Travels in the Holy Land – Part One


Stewart Goes Walkies is grateful to our friend, Allen Lai, for yet another of his excellent travelogues. This one is about his visit to the Middle East and the Holy Land.

It was before the pandemic (writes Allen), that I visited the Middle East. It was a great experience, I visited many holy sites, ancient ruins, the pyramids, drifted down the river Nile, and saw the famous Egyptian Museum.

At times we were escorted by armed police. (A week after I returned, the restaurant I visited in Cairo was bombed by terrorists and several tourists were killed. You may read the report here). The trip was anything but uneventful, it was full of history, and there’s just so much to talk about. That’s why when my good buddy Stewart ask me to write something about it, I was stuck because I didn’t know where to start.

So, I will start with something that I was not familiar with.

The Pilgrimage Route of Jesus Christ.

I am not a believer, the only time in my life that I have contact with Christianity was when I was young. I met this beautiful Christian girl who insisted on taking me to her church. However, after three Sundays I decided that Jesus could wait, rock climbing can’t. (NB: I used to attend Mass on Saturdays so that I could meet Allen for rock climbing on Sundays – SGW).

On this trip, I followed the life of Jesus, where he was born, where he preached, was baptized, betrayed, the last supper, the road of suffering, where he was crucified, buried, and resurrected.

At first, I thought it would cover a large area. However, in reality, it all happened in an area of 200 sq. km. Now as I said, I am not a believer, but please know that I did my best to research those places. If I am wrong in any of my content feel free to correct me so I can learn more.

First stop … Church of Nativity, Bethlehem.

(10 km to Jerusalem)

For some reason, I always thought Jesus was born in a stable. In some way, that’s not really the case. He was born in a cave/grotto. In the old days, people live in caves and the front part of the cave is where they kept their animals. Not only to prevent them from being stolen but also to keep the cave warm.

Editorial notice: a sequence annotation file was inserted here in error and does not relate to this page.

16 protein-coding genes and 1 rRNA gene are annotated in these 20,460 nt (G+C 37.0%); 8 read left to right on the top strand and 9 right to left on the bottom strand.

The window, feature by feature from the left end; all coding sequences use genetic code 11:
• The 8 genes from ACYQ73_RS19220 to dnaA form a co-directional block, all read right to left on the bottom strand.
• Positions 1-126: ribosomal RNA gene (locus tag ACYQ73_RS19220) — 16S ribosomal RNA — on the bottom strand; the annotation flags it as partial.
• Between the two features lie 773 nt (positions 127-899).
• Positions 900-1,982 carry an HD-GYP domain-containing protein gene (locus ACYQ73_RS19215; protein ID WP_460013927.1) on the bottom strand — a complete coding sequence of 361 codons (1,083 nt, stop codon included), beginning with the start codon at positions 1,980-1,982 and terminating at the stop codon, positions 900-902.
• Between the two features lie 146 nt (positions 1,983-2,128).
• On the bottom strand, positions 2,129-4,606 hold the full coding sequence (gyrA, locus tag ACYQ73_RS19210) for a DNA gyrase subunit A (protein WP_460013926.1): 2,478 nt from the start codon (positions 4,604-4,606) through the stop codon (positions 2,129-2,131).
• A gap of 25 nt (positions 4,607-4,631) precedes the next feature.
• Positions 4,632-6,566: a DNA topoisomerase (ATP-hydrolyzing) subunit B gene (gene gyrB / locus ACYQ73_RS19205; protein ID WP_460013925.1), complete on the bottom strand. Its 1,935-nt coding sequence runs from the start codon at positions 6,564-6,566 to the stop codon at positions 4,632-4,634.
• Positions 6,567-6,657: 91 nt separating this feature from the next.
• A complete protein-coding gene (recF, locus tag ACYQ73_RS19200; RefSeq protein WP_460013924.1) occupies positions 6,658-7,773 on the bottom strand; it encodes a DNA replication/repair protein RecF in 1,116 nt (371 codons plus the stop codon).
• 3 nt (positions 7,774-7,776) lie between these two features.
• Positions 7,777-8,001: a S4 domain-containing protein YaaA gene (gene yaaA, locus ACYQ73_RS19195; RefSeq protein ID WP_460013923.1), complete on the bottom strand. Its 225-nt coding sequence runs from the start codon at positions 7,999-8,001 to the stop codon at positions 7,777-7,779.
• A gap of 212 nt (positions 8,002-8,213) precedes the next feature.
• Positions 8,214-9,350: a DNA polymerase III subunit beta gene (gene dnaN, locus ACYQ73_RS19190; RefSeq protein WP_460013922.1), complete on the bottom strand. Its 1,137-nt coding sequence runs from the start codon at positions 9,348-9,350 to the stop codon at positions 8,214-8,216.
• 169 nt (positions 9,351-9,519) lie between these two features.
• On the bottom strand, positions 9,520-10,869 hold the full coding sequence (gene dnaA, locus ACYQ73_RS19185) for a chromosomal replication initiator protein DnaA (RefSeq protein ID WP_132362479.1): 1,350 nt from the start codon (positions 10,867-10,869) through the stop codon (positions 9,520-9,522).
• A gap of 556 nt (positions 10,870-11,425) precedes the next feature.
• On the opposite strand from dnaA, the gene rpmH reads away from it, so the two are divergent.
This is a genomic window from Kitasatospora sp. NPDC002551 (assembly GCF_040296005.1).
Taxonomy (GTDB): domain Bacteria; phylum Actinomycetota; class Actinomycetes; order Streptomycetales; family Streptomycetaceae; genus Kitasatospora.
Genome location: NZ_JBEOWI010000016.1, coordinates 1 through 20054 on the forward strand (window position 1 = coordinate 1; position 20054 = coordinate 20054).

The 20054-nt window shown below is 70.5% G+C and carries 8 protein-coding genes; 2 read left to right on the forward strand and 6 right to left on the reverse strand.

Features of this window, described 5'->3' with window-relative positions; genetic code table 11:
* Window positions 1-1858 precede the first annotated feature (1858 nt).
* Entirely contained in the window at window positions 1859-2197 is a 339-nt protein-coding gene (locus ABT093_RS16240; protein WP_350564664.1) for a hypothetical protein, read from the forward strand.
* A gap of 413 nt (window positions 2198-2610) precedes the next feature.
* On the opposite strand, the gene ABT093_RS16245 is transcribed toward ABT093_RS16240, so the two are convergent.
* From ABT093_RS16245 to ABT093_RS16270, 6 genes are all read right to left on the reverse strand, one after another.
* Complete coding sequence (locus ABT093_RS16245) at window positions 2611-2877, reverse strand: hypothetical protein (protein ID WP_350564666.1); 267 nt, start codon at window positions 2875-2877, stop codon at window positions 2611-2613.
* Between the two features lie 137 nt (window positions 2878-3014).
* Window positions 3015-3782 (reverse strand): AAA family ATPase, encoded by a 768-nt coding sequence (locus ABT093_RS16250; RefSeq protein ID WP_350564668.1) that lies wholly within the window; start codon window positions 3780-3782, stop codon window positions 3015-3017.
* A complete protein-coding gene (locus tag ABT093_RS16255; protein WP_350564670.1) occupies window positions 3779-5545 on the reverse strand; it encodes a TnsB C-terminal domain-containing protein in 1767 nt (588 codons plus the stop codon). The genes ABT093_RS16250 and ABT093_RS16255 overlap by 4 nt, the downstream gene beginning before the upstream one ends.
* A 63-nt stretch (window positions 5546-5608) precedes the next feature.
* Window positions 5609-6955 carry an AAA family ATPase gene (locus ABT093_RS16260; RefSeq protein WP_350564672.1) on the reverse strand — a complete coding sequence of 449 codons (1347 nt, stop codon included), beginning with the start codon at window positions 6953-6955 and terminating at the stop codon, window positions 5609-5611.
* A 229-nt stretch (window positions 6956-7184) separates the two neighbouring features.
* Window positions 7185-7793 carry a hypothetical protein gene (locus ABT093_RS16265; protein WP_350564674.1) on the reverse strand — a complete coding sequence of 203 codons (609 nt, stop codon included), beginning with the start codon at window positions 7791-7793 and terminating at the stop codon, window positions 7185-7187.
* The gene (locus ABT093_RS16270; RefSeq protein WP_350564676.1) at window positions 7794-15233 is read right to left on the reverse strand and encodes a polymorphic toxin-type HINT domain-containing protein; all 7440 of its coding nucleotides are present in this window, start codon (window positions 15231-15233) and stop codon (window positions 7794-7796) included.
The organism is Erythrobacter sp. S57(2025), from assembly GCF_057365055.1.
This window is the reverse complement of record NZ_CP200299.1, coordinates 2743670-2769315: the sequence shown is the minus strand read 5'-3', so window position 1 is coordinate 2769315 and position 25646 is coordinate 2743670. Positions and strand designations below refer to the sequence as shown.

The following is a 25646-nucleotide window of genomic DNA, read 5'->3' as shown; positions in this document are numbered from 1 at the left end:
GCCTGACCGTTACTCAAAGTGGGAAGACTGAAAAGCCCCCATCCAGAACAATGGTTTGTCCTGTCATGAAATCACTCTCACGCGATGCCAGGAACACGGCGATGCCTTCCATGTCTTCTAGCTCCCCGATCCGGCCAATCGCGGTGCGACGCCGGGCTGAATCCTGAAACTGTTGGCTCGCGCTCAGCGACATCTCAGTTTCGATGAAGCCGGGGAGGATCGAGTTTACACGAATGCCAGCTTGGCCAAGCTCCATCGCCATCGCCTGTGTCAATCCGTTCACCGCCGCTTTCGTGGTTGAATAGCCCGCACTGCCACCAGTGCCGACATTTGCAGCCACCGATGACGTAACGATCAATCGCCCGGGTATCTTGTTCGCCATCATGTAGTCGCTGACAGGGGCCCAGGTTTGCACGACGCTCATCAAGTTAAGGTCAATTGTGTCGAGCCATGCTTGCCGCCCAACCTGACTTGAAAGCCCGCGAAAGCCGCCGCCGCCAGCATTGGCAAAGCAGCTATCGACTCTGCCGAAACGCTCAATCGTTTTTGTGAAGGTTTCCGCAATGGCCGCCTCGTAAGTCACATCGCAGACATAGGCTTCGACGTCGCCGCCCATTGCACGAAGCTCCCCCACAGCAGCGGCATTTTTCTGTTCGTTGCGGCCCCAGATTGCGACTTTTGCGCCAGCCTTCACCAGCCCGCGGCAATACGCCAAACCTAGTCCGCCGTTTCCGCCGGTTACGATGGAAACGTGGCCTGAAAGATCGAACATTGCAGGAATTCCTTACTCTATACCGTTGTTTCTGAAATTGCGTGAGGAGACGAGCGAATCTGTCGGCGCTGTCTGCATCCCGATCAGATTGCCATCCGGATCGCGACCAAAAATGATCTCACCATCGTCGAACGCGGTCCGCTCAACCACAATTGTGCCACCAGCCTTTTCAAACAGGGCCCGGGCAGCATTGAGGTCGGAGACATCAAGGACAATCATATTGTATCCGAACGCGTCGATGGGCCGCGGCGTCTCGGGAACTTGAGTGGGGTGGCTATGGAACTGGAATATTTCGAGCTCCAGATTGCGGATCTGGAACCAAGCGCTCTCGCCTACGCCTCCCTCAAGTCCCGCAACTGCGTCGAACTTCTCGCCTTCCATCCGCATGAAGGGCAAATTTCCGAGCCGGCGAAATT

The Door of Humility.

Entering the church that marks the site of Christ’s birthplace means having to stoop low. The only doorway in the fortress-like front wall is just 1.2 meters high. I didn’t ask what might happen if there was a fire, nor did I even want to think about it.


The previous entrance to the Church of the Nativity in Bethlehem was lowered around the year 1500 to stop looters from driving their carts in. To Christians, it seems appropriate to bow low before entering the place where God humbled himself to become a man.


Today’s basilica, the oldest complete church in the Christian world, was built by the emperor Justinian in the 6th century. It replaced the original church of Constantine the Great, built over the cave venerated as Christ’s birthplace, and dedicated in AD 339. Many of the interior decorations and mosaics and paintings were from the Crusader period. It’s a huge basilica, inside it comprising three different monasteries: Roman Catholic, Armenian Apostolic, and Greek Orthodox.



The Grotto of the Nativity

Inside is cool and dark, underneath the main altar, is the grotto of the nativity, A 14 points silver star marks the place where Jesus was born. Right next to it was the Chapel of the Manger, the manger where the King was laid. Pilgrims were here with tears in their eyes, praying, and singing, and was a very touching moment to be simply there, to touch the silver star, to soak oneself in that religious moment.

…people gather around to take that once in a lifetime photos of the birthplace of Jesus

The Chapel of St. Jerome

Set among a maze of subterranean chambers under the Church of Nativity is the Chapel of St. Jerome, in the 4th century, Saint Jerome devoted 30 years of his life to translating the Hebrew and Greek bibles into Latin. That lead to the original version of the bible up to modern times.

The Church of Nativity
The Chapel of St. Jerome
The statue of St. Jerome at the courtyard